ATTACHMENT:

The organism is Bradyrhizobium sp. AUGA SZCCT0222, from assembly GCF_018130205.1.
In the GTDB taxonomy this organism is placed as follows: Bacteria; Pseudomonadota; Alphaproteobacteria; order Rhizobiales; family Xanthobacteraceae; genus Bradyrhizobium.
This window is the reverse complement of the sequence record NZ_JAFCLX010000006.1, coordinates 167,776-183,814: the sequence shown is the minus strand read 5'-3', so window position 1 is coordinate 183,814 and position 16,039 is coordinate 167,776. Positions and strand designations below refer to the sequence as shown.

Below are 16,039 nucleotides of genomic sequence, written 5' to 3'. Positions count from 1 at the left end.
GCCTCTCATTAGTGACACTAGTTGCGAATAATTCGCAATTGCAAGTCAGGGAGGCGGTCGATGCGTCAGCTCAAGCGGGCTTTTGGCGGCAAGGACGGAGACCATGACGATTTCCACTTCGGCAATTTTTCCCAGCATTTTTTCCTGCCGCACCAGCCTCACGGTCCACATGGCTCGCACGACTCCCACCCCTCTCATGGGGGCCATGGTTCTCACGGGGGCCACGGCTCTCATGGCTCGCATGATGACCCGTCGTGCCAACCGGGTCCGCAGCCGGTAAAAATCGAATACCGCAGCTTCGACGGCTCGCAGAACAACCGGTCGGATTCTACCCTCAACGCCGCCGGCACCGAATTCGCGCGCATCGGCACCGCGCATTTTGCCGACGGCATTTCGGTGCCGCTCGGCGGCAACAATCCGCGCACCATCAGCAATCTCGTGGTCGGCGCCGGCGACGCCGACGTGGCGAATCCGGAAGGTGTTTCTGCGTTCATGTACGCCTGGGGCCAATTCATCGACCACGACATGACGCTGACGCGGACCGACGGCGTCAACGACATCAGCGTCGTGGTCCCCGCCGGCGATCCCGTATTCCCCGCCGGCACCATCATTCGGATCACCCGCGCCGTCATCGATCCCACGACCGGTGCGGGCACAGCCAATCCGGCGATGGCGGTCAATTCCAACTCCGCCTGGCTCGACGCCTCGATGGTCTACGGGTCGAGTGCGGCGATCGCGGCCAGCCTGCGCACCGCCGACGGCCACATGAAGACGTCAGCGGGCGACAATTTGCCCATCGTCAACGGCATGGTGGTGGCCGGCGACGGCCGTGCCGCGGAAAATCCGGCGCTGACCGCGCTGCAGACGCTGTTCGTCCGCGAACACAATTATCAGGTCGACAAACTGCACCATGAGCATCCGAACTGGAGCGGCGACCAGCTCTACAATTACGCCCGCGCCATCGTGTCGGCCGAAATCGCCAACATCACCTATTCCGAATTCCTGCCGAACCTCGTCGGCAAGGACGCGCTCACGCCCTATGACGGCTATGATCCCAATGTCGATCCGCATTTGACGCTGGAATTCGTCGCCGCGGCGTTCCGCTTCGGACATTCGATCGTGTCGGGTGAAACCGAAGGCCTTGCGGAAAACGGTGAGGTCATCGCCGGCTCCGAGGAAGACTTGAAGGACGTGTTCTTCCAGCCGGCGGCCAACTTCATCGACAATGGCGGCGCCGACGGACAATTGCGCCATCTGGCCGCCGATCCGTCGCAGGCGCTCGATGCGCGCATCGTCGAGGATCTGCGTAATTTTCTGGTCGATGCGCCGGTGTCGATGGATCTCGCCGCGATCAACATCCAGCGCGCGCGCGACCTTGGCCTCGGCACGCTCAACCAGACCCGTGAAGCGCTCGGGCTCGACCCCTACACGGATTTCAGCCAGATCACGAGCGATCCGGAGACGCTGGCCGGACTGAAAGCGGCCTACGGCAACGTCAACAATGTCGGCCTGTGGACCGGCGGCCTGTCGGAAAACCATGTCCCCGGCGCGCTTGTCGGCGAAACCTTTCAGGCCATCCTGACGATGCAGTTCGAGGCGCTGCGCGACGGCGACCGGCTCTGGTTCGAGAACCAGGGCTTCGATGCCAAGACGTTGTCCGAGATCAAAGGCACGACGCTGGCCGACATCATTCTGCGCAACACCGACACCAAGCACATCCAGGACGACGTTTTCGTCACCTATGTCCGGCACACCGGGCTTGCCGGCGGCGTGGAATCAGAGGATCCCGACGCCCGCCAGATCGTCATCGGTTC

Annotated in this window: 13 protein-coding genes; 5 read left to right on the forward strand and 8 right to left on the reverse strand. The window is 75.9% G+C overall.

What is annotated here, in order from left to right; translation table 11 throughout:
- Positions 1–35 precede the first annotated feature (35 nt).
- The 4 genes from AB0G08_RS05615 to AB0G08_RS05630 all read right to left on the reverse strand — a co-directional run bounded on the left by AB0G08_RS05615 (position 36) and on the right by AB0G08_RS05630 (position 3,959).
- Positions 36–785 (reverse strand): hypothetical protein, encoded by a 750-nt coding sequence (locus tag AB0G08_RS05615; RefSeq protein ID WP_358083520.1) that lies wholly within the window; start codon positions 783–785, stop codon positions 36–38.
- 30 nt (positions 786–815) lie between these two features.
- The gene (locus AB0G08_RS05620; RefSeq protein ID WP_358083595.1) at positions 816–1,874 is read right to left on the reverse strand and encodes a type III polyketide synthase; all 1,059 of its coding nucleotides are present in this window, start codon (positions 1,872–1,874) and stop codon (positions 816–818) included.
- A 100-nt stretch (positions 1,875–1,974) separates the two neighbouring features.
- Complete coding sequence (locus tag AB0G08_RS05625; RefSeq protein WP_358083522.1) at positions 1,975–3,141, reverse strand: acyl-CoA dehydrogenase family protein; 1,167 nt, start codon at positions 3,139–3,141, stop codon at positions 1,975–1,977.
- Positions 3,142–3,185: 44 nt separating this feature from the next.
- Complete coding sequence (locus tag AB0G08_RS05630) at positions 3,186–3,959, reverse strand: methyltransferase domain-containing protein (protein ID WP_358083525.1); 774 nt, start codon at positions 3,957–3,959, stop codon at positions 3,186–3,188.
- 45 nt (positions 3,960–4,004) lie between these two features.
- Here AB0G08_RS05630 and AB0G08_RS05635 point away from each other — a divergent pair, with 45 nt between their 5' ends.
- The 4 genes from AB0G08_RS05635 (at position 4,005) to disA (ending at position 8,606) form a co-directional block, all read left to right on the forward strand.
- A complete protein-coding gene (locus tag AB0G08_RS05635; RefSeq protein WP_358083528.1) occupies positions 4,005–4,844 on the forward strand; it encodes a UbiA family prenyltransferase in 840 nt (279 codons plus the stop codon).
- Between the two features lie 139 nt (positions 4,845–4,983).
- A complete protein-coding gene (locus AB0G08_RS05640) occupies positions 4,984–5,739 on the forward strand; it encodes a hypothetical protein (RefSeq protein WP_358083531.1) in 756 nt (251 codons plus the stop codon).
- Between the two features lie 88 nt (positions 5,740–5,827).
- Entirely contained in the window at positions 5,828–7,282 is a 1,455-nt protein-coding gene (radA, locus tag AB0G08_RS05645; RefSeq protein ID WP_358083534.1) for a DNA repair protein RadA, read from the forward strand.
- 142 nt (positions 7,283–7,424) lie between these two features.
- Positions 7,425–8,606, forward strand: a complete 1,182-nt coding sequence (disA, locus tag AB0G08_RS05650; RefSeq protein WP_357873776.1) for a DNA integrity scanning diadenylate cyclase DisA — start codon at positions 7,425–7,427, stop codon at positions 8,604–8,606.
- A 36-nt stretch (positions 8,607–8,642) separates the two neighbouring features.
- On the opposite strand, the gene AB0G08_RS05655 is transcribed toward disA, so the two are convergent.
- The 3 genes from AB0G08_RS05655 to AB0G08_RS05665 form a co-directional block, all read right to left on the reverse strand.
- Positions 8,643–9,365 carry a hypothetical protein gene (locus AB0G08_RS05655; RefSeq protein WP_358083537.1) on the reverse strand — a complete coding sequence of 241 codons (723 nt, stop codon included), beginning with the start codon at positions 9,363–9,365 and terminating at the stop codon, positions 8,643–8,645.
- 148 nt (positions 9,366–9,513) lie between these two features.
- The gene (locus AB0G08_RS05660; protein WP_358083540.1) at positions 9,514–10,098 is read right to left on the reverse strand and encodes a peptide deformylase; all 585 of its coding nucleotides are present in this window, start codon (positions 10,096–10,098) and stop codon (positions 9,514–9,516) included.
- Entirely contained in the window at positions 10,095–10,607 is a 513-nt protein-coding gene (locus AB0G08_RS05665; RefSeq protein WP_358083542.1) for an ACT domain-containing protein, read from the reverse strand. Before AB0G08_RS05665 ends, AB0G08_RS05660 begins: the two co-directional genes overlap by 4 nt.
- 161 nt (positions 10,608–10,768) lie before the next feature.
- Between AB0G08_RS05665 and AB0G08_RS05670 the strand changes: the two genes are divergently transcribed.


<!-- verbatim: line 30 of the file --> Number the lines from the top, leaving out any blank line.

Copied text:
- Positions 8,643–9,365 carry a hypothetical protein gene (locus AB0G08_RS05655; RefSeq protein WP_358083537.1) on the reverse strand — a complete coding sequence of 241 codons (723 nt, stop codon included), beginning with the start codon at positions 9,363–9,365 and terminating at the stop codon, positions 8,643–8,645.